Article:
Below is an excerpt from a book I am writing called “Under the Granite Lies”.
God, I missed him so bad already! He should have listened and never followed me! He couldn’t have known what would happen and that he would have no way to defend himself against an enemy who was already dead. I blinked away tears as I pulled off the road near the gate of the cemetery.
After shutting the engine off, I rolled the window down and sat in the deafening silence until my eyes adjusted to the moonlight. I glanced down at the bouquet of roses lying across the passenger seat and ran my fingers along the smooth, silken red petals. Their delicate nature reminded me of my all too precarious position as a living, breathing human.
Cradling the paper wrapped bouquet in my arms like an infant; I got out of my car and slipped inside the iron gate, closing it behind me with a soft clink. The secluded cemetery was surrounded by dense forest, edging it on three sides in a protective gesture as if it were shielding it from the outside world. The street side was edged in a red brick wall, capped by cement finials interspersed with black iron fencing that matched the gate. It was nearly eleven o’clock, and the evening was cool and still with the soft perfume of a summer storm lingering in the air. Lightning flashed in the distance, the thunder rolling toward me in a low growl.
The rows of standing stones stared defiantly back at me like the pale faces of a crowded hospital ward, each eager for attention, but I was focused on only one patient in particular. I would find his stone in the last row, fifth from the side, according to the annoyingly chipper, cheerily dressed clerk I had spoken to earlier that afternoon.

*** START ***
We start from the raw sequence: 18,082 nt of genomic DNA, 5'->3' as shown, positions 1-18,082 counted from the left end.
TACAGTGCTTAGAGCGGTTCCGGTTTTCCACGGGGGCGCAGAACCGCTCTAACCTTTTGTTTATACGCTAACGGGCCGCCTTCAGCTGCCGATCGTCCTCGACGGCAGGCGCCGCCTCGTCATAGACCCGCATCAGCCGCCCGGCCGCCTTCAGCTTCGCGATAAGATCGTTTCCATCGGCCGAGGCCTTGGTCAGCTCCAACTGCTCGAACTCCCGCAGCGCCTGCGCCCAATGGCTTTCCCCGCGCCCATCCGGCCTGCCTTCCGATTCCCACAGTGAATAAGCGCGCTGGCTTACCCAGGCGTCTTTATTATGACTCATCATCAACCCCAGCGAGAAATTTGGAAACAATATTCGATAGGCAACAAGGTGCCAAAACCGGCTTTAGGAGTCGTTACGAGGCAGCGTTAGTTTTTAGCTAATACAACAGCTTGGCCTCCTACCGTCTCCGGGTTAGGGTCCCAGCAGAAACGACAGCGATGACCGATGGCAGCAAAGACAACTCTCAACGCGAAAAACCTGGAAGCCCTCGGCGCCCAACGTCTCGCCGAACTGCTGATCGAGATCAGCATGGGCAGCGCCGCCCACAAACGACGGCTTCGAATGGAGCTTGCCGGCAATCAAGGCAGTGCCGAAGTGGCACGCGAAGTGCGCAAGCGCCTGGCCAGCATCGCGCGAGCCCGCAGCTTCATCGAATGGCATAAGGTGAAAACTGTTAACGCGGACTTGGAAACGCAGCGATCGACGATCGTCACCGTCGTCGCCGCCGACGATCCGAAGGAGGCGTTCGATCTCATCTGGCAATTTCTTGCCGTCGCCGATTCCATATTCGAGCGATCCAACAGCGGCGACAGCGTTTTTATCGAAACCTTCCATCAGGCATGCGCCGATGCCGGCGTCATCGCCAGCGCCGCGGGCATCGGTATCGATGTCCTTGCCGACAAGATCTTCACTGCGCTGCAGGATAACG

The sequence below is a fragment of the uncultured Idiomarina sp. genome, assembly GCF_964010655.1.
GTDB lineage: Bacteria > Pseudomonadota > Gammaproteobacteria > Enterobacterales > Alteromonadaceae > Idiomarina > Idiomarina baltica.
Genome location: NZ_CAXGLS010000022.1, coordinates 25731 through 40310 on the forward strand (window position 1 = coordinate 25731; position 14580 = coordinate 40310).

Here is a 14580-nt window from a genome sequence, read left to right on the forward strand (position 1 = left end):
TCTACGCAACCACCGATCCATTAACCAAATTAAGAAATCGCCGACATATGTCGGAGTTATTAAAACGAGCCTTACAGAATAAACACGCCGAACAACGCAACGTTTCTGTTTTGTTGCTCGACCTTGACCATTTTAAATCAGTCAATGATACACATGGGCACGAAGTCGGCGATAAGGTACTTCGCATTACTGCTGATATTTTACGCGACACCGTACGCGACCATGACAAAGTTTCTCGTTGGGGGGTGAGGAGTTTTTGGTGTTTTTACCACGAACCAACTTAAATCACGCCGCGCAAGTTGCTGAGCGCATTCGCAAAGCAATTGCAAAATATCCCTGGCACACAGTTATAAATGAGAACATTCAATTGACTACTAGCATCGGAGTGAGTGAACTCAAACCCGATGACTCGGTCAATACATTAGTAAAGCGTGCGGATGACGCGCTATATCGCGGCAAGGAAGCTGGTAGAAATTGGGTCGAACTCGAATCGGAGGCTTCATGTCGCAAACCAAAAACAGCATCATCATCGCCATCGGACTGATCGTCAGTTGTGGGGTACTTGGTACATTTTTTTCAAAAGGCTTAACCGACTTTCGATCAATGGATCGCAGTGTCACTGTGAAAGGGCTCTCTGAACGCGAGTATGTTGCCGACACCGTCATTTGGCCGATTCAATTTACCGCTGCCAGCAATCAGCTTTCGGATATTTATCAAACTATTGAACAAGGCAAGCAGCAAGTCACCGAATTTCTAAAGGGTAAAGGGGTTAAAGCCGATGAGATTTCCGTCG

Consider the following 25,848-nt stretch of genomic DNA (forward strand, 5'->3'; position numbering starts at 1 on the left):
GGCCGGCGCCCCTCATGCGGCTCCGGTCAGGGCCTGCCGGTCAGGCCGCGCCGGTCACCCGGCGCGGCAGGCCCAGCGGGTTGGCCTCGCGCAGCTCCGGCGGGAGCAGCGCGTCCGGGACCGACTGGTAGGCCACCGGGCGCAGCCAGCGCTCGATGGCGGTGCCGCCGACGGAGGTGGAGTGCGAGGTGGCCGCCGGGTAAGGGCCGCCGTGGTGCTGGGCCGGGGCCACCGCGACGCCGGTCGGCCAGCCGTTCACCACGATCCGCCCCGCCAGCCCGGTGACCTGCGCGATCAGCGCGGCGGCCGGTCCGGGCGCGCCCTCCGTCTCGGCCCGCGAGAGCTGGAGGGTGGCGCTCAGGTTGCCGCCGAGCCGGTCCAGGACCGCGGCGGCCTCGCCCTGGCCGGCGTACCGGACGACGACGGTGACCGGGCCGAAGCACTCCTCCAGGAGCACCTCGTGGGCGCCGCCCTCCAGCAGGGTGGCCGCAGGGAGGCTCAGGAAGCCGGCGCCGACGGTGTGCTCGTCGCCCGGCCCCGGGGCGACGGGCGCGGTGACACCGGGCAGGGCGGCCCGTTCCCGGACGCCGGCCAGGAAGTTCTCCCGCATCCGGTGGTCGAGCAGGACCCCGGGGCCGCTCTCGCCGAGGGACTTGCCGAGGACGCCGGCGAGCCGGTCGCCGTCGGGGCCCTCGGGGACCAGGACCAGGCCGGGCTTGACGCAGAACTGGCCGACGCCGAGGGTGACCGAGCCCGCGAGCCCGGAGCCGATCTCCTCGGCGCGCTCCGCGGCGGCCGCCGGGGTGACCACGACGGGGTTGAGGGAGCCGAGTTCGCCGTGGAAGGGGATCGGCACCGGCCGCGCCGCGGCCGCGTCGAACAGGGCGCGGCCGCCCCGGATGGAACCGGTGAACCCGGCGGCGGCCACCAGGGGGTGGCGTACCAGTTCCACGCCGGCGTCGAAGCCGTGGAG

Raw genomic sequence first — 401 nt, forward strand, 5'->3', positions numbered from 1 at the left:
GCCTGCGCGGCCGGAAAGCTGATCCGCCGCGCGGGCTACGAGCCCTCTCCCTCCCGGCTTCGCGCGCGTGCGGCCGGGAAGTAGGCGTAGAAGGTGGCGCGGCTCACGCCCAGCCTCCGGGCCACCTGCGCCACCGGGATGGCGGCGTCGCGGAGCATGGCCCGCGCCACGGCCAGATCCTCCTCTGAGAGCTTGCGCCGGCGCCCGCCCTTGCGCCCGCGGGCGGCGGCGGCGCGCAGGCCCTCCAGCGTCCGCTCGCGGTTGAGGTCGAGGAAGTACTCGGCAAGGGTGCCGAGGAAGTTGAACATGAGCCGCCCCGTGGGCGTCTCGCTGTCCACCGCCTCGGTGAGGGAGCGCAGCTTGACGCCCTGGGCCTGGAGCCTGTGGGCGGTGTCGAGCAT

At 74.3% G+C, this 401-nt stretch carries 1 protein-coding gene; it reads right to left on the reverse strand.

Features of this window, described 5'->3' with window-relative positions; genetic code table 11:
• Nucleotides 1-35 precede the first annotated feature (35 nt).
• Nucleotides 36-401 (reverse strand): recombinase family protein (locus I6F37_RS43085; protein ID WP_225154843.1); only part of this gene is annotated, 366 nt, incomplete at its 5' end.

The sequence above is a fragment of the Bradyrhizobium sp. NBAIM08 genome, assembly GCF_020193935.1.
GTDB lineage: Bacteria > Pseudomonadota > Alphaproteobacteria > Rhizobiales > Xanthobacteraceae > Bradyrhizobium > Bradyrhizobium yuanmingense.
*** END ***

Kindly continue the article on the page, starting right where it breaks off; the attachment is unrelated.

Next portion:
I took a breath and stepped boldly into the eerie yet comforting stillness, taking the walking path that led down the left side. I glanced at the stones along the way, reading their names aloud to myself in quiet acknowledgment of the frailty of life. There were approximately thirty rows, each with about fifty stones across. Empty spots were scattered here and there, patiently awaiting their future occupants.
“Josephine Sue Barley. Beloved Mother and Sister.”
But, not a beloved wife? There was a story there.
“Michael John Davis. Forever Innocent.” A figure of a teddy bear was carved below the words. A yellow plastic dump truck sat beside the stone, and had obviously been there for awhile. The grass had grown through the joints of the tires, a sure sign that the caretakers had thought better of touching it and instead manicured the lawn carefully around it.
I cleared my throat lightly and wiped my moist eyes with my sleeve. Soon, the last row was upon me. I paused.
Not ten feet beyond the last row of stones was the forest’s edge, the trees standing tall like a row of stiff soldiers awaiting inspection. The moon lit the cemetery in a silver glow, but the forest remained a dense, black, foreboding curtain. I felt a trickle of fear run down my spine but bravely ignored it, turning right and trekking the remaining few steps to the fifth stone in from the side.
“Madeline E. Sturgis. Beloved Wife and Mother.”
No, that wasn’t correct, there had to be a mistake! No offense to Madeline, of course. I stared blankly at the stone, confused for a moment before recalling that I hadn’t asked which ‘side’ the clerk was referring to when she gave me directions. Perhaps she was referring to the other side? I squinted at the long row of stones stretched out in front of me and began to walk toward the opposite end, glancing at the names as I passed so I wouldn’t miss it.